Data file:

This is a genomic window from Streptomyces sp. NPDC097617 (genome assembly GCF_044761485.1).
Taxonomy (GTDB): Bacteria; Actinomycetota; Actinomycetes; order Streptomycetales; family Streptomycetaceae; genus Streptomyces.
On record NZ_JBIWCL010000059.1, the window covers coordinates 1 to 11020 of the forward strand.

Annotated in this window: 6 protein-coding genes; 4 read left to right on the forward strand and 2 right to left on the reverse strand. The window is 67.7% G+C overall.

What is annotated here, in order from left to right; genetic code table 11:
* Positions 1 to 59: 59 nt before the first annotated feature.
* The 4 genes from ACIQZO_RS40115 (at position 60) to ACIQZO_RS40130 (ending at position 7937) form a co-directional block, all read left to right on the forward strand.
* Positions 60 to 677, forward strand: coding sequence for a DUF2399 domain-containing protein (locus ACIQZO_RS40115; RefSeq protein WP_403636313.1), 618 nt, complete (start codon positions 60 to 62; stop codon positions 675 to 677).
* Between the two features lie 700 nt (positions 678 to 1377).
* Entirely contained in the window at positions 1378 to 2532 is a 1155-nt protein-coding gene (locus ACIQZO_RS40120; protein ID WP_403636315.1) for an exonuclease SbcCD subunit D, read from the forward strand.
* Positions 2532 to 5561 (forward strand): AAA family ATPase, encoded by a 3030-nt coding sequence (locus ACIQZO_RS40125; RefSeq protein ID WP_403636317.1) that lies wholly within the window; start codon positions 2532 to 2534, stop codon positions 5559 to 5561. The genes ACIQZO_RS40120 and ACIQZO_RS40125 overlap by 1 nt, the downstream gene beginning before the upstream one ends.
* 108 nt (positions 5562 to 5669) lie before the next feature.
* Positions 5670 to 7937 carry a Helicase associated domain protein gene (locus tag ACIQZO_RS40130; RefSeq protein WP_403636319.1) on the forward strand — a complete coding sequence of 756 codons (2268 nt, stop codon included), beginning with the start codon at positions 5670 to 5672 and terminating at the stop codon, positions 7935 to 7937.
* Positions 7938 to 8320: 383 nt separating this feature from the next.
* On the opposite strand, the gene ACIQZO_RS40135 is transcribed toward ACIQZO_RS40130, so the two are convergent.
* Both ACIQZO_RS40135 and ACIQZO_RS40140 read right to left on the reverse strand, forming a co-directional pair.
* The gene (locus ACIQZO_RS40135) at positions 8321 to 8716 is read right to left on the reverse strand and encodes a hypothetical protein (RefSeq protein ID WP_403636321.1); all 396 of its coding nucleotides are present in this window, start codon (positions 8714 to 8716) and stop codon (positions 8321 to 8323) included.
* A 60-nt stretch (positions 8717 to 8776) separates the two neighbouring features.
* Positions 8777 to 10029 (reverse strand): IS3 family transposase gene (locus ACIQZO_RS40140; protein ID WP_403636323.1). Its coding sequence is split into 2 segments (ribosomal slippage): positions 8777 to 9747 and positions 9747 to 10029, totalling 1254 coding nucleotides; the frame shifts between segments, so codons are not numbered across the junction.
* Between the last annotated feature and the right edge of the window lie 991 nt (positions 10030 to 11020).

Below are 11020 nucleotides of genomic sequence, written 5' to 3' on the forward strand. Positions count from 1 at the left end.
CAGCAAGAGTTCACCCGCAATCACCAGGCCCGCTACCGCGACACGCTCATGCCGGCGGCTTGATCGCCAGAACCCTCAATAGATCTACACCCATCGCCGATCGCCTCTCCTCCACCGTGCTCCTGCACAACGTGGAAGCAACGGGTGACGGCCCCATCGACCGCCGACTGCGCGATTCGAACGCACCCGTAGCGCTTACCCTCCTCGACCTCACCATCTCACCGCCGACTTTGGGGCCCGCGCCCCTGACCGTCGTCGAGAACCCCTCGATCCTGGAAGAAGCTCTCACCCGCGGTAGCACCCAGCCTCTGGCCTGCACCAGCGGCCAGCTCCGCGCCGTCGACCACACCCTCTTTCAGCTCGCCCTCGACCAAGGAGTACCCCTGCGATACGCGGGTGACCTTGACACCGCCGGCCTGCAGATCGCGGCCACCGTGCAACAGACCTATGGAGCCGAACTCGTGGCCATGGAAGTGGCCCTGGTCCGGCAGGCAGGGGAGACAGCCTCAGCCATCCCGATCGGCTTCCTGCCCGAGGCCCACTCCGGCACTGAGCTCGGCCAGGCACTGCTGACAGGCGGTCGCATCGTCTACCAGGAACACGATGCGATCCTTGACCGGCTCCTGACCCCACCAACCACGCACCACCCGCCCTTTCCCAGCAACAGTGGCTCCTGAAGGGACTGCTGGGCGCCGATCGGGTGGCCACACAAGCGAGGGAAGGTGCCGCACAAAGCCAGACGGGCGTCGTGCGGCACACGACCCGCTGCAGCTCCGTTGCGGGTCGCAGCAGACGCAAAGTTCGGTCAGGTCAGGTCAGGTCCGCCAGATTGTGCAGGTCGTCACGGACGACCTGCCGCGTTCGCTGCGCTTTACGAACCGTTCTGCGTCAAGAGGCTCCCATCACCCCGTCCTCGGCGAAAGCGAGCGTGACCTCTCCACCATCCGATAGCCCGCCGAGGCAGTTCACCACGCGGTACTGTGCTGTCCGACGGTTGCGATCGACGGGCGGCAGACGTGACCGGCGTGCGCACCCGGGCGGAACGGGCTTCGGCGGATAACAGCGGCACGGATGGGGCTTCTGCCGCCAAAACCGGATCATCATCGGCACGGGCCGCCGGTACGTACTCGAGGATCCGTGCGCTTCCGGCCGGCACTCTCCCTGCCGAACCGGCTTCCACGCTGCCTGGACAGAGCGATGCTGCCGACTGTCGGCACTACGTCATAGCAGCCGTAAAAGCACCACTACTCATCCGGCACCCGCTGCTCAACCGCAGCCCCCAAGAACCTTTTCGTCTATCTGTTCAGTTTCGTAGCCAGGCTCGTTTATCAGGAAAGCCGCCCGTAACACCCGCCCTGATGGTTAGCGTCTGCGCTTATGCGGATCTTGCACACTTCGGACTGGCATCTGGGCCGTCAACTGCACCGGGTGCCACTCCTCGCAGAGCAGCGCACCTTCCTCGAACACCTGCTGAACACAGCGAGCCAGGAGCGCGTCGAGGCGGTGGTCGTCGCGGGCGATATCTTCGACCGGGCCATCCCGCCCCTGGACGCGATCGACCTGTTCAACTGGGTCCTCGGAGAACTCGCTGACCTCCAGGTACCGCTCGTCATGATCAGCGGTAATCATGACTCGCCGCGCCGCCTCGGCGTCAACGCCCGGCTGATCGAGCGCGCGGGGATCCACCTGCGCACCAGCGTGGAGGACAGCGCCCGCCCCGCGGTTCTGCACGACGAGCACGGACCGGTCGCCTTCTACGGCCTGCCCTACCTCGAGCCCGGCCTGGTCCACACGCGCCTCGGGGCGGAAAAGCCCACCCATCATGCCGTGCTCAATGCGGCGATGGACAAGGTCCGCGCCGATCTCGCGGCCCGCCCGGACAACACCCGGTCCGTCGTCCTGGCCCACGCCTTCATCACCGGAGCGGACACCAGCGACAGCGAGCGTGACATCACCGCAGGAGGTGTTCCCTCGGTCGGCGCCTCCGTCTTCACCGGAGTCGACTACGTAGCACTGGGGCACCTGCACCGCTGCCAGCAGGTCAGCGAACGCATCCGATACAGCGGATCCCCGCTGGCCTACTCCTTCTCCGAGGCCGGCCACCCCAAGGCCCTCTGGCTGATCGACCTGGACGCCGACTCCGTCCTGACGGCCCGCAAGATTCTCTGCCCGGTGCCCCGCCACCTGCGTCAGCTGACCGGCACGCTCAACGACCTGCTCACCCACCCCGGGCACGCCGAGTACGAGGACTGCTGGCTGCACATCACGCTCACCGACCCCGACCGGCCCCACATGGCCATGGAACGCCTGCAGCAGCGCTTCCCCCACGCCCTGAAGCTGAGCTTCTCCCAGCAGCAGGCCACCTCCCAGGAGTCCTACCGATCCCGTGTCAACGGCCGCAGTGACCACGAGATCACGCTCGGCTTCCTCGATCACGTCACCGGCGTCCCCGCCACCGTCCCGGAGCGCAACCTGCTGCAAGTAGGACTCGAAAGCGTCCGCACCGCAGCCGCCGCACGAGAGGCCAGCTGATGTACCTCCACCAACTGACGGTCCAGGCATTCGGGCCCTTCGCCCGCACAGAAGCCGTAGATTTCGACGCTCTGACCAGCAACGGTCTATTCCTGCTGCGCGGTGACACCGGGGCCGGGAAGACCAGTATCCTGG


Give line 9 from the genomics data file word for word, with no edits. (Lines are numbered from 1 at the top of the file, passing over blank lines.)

* Between the two features lie 700 nt (positions 678 to 1377).